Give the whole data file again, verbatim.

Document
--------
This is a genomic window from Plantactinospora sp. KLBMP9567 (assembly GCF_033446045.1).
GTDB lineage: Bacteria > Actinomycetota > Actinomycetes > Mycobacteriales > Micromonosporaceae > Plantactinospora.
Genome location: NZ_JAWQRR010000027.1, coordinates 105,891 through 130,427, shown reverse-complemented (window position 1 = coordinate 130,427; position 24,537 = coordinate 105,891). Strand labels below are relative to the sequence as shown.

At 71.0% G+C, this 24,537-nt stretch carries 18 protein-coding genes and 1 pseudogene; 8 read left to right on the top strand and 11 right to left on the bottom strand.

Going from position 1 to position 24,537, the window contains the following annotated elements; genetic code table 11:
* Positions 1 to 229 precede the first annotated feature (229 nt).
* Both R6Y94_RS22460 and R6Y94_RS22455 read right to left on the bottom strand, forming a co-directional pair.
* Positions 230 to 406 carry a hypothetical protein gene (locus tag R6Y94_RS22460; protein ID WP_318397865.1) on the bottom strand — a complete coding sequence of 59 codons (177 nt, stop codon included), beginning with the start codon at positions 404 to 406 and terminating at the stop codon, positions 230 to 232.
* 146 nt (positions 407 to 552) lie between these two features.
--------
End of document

This is a genomic window from Plantactinospora sp. KLBMP9567 (assembly GCF_033446045.1).
GTDB lineage: Bacteria > Actinomycetota > Actinomycetes > Mycobacteriales > Micromonosporaceae > Plantactinospora.
Genome location: NZ_JAWQRR010000027.1, coordinates 105,891 through 130,427, shown reverse-complemented (window position 1 = coordinate 130,427; position 24,537 = coordinate 105,891). Strand labels below are relative to the sequence as shown.

At 71.0% G+C, this 24,537-nt stretch carries 18 protein-coding genes and 1 pseudogene; 8 read left to right on the top strand and 11 right to left on the bottom strand.

Going from position 1 to position 24,537, the window contains the following annotated elements; genetic code table 11:
* Positions 1 to 229 precede the first annotated feature (229 nt).
* Both R6Y94_RS22460 and R6Y94_RS22455 read right to left on the bottom strand, forming a co-directional pair.
* Positions 230 to 406 carry a hypothetical protein gene (locus tag R6Y94_RS22460; protein ID WP_318397865.1) on the bottom strand — a complete coding sequence of 59 codons (177 nt, stop codon included), beginning with the start codon at positions 404 to 406 and terminating at the stop codon, positions 230 to 232.
* 146 nt (positions 407 to 552) lie between these two features.